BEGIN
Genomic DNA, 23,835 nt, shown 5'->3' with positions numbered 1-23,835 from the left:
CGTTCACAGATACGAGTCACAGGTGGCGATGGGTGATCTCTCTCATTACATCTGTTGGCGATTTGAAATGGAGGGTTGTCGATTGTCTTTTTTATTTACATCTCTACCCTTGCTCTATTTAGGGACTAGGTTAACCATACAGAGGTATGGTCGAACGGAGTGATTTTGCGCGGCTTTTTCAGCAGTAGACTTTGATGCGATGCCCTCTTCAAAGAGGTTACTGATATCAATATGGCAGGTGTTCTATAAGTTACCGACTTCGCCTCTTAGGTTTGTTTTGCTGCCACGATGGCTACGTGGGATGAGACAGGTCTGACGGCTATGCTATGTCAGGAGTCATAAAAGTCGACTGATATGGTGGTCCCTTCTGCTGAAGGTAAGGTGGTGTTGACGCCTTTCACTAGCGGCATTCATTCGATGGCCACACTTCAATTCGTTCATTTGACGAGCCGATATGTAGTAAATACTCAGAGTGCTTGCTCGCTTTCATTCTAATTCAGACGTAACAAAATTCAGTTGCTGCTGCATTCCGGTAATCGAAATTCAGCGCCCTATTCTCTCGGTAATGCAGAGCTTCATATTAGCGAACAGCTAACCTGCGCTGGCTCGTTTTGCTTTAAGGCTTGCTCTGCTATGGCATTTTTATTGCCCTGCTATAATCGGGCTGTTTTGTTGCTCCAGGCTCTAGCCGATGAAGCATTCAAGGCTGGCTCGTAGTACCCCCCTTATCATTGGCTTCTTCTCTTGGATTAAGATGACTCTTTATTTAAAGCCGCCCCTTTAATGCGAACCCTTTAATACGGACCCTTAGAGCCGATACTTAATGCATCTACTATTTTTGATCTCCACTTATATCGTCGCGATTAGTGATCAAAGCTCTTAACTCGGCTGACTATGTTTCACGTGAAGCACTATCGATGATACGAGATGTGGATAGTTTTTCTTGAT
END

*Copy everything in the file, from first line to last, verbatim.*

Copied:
Genomic DNA, 23,835 nt, shown 5'->3' with positions numbered 1-23,835 from the left:
CGTTCACAGATACGAGTCACAGGTGGCGATGGGTGATCTCTCTCATTACATCTGTTGGCGATTTGAAATGGAGGGTTGTCGATTGTCTTTTTTATTTACATCTCTACCCTTGCTCTATTTAGGGACTAGGTTAACCATACAGAGGTATGGTCGAACGGAGTGATTTTGCGCGGCTTTTTCAGCAGTAGACTTTGATGCGATGCCCTCTTCAAAGAGGTTACTGATATCAATATGGCAGGTGTTCTATAAGTTACCGACTTCGCCTCTTAGGTTTGTTTTGCTGCCACGATGGCTACGTGGGATGAGACAGGTCTGACGGCTATGCTATGTCAGGAGTCATAAAAGTCGACTGATATGGTGGTCCCTTCTGCTGAAGGTAAGGTGGTGTTGACGCCTTTCACTAGCGGCATTCATTCGATGGCCACACTTCAATTCGTTCATTTGACGAGCCGATATGTAGTAAATACTCAGAGTGCTTGCTCGCTTTCATTCTAATTCAGACGTAACAAAATTCAGTTGCTGCTGCATTCCGGTAATCGAAATTCAGCGCCCTATTCTCTCGGTAATGCAGAGCTTCATATTAGCGAACAGCTAACCTGCGCTGGCTCGTTTTGCTTTAAGGCTTGCTCTGCTATGGCATTTTTATTGCCCTGCTATAATCGGGCTGTTTTGTTGCTCCAGGCTCTAGCCGATGAAGCATTCAAGGCTGGCTCGTAGTACCCCCCTTATCATTGGCTTCTTCTCTTGGATTAAGATGACTCTTTATTTAAAGCCGCCCCTTTAATGCGAACCCTTTAATACGGACCCTTAGAGCCGATACTTAATGCATCTACTATTTTTGATCTCCACTTATATCGTCGCGATTAGTGATCAAAGCTCTTAACTCGGCTGACTATGTTTCACGTGAAGCACTATCGATGATACGAGATGTGGATAGTTTTTCTTGAT